This advice is obviously valid only for cases where it is known with absolute 100% certainty that the dog has only had one single grape or raisin.
If you are not sure how many have been ingested, or your pet is showing any suspicious signs, they should be assessed by a vet. Contact your registered (out-of-hours) vet practice immediately for an emergency appointment.
What can the vet do? Treatment of grape or raisin poisoning
Depending on how long ago the grapes or raisins were ingested, making the dog vomit will get rid of most of those still in their stomach and prevent further absorption of toxins. The toxin absorption happens at a medium rate, but in dogs the stomach content is rapidly emptied into the gut from where it cannot be vomited anymore. Therefore, the best window of opportunity for this is approx 2-2.5 hours after ingestion.
Vets use a special substance that when injected under the skin, triggers vomiting in dogs (called an emetic), please do not attempt to induce vomiting at home, especially with salty water or salt, this could easily cause a salt toxicity and make the situation much worse.
The next step is to give the dog activated charcoal. As its name indicates, activated charcoal is a very active substance, readily binding to gut content. When given in cases of intoxications, it binds to the toxins and reduces their absorption from the gut.
Since this needs to be given at regular intervals for 24 hrs (while the food passes through the gut), you will probably get some at home to mix into your dog’s food. The activated charcoal for veterinary use is a black liquid or paste of a certain concentration. It is different from the charcoal tablets used in humans for gassy guts (don’t give those to your dog either). Your vet will calculate and tell you/mark on the label the right dose to give your dog.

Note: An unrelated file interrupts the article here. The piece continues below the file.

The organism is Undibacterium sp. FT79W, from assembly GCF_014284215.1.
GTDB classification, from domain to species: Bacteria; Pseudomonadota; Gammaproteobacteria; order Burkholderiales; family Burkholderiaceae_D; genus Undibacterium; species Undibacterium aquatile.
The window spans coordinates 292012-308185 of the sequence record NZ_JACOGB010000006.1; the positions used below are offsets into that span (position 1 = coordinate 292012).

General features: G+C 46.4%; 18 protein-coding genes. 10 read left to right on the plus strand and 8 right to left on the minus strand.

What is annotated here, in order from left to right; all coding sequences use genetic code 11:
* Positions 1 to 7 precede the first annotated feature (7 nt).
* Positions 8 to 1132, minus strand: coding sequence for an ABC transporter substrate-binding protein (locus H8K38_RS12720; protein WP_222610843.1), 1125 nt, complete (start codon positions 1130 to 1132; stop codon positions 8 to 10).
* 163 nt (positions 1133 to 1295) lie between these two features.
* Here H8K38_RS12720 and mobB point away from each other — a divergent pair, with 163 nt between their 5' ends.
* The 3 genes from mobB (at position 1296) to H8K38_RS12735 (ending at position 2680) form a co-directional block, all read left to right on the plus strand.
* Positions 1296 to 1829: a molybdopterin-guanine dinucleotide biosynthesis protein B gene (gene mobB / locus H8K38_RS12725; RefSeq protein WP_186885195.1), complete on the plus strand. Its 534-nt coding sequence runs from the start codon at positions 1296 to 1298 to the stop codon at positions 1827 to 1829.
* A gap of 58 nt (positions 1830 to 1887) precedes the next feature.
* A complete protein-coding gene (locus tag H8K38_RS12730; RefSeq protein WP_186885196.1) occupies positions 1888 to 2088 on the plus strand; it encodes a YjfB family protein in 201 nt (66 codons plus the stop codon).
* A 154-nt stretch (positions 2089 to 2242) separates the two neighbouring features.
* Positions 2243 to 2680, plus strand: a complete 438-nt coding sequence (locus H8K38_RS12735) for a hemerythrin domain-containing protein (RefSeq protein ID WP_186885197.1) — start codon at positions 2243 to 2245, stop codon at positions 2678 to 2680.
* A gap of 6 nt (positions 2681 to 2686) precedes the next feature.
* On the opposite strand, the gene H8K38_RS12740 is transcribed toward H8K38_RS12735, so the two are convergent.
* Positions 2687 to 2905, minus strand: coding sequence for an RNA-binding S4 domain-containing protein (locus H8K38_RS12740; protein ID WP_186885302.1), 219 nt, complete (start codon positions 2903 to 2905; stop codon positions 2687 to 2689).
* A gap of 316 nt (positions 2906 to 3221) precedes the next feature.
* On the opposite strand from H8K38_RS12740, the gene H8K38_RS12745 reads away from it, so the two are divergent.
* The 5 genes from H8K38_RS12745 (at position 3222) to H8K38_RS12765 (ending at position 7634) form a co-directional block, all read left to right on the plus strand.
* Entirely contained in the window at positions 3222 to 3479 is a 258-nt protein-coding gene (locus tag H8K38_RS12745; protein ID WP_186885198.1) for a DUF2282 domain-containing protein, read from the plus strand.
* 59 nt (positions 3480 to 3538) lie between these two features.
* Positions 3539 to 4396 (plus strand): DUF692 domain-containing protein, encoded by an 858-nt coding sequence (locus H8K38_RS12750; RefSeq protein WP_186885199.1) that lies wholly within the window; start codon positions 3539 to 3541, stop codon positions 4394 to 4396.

Last, but not least, your vet will recommend taking some blood samples to check your dog’s kidney function.
The toxic effect on the kidneys is not seen that quickly and may take 24-48 hrs to become obvious in the blood biochemistry. But two samples, one at the first presentation and another 1-2 days later, are recommended, so that there’s a recent reference to compare the second sample against.
Pets that are known to have prior kidney issues (like chronic kidney disease of older dogs) or have had a lot of grapes or raisins might need to be hospitalised for 24-48 hours for more intensive treatment, like intravenous fluid therapy and medications that keep the kidneys well-perfused and reduce the risk of damage to them.
What you can do
Be careful with grapes and raisins, especially when given to children around dogs. They might leave them lying around or feed them to the dog on purpose.
Apply the same precautions with baked items that (may) contain raisins, such as fruit cake, mince pies and hot cross buns.
If you have any questions about dog, grapes and raisins, please us the button on this page to book an appointment with FirstVet and within 30 min one of our friendly vets will be happy to discuss them with you.